HL Deb 23 October 1980 vol 413 cc2123-32

My Lords, with the leave of the House and following my noble friend's undertaking earlier today that the Government would make a further Statement on the point raised by the noble Baroness, Lady Llewelyn-Davies of Hastoe, I should now like to make a Statement on housing investment by local authorities in the present financial year. Before doing so, I should like to tell the House that the Government certainly intended no discourtesy to the House. We formed the view that the announcement by my right honourable friend the Secretary of State was not one which should be made in the form of a Statement to Parliament. However, following Lady Llewelyn-Davies's remarks, the Government are now quite content to make the following Statement.

By means of a circular, my right honourable friend the Secretary of State for the Environment has today informed local authorities in England that the figures available to him indicate that there is a high risk of overspending this year on their housing investment programmes. The figures from the local authorities' returns of spending between April and June and from their more recent housing investment programme submissions for 1981–82 suggest that the overspend could be up to £180 millions.

The Government attach fundamental importance to ensuring that cash limits are observed, and my right honourable friend considers it essential to take all possible steps to ensure that the cash limit on housing capital expenditure is not overspent.

In these circumstances, the first need is to obtain the most up-to-date assessment possible of the spending in 1980–81 which will result from commitments which have already been made by local authorities under their housing investment programmes. Each local authority has therefore been asked to provide by Friday, 31st October, a revised estimate of capital expenditure on housing which they expect in 1980–81 on the basis of existing commitments, together with their estimated expenditure on statutory grants during the rest of the financial year. On the basis of these figures we shall then be able to see what action is needed in the longer term.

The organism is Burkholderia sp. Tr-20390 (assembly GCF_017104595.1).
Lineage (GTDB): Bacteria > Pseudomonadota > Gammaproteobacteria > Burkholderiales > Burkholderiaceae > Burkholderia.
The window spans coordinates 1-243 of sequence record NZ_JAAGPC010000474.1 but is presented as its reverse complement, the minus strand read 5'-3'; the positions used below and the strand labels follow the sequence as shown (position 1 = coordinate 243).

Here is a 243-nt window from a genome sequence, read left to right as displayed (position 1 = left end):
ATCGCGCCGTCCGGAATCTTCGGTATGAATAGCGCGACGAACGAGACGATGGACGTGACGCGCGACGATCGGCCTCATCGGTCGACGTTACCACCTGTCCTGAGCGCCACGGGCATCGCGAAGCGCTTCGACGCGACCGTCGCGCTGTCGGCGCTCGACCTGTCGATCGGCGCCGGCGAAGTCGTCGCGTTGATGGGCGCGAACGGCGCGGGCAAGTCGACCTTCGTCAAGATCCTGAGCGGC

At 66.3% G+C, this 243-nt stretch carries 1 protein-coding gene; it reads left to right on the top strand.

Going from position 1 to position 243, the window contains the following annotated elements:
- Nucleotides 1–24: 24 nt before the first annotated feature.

But, if there is a risk to the cash limit of the order of magnitude which appears at present, it would be wrong for the Government to allow spending to continue in the normal way while local authorities are providing new figures. At the same time as requesting revised estimates from the local authorities, my right honourable friend has therefore done, in essence, two things: first, he has asked local authorities not to enter any new housing commitments, except for those which follow from a statutory obligation; secondly, he has withdrawn the related borrowing approvals, except those needed to cover payments resulting from existing commitments.

When the latest estimate of committed expenditure for 1980–81 on housing investment programmes is available, my right honourable friend will consider what scope there is for additional commitments this year, and will make a further announcement.

Baroness BIRK

My Lords, first, may I thank the noble Lord, the Minister, for coming to the House to make the Statement and also for responding to my noble friend Lady Llewelyn-Davies, who raised the point earlier today? I must say right away that although the Statement says that the announcement was not one which should be made in the form of a Statement to Parliament, we all consider—certainly my noble friends beside me and behind me—that it is a matter so serious that it certainly should be stated to Parliament.

The Statement really must be taken in conjunction with the circular which has been sent to local authorities. It must also be seen in the context of a million families on the housing waiting lists and of 200,000 unemployed in the building industries, and with bankruptcies going up every week. We also have to remember the figure of unemployed that was given yesterday.

It is in this context that we have to look at what is a very serious position, added to the fact that up to now 75 per cent. of the cuts in public expenditure have in fact been borne by housing. This Statement means no further housing contracts for local authorities, for new building, modernisation, improvement or renovation; that there will be severe restrictions on borrowing approvals; and that there will be no more improvement grants at the moment in respect of private housing.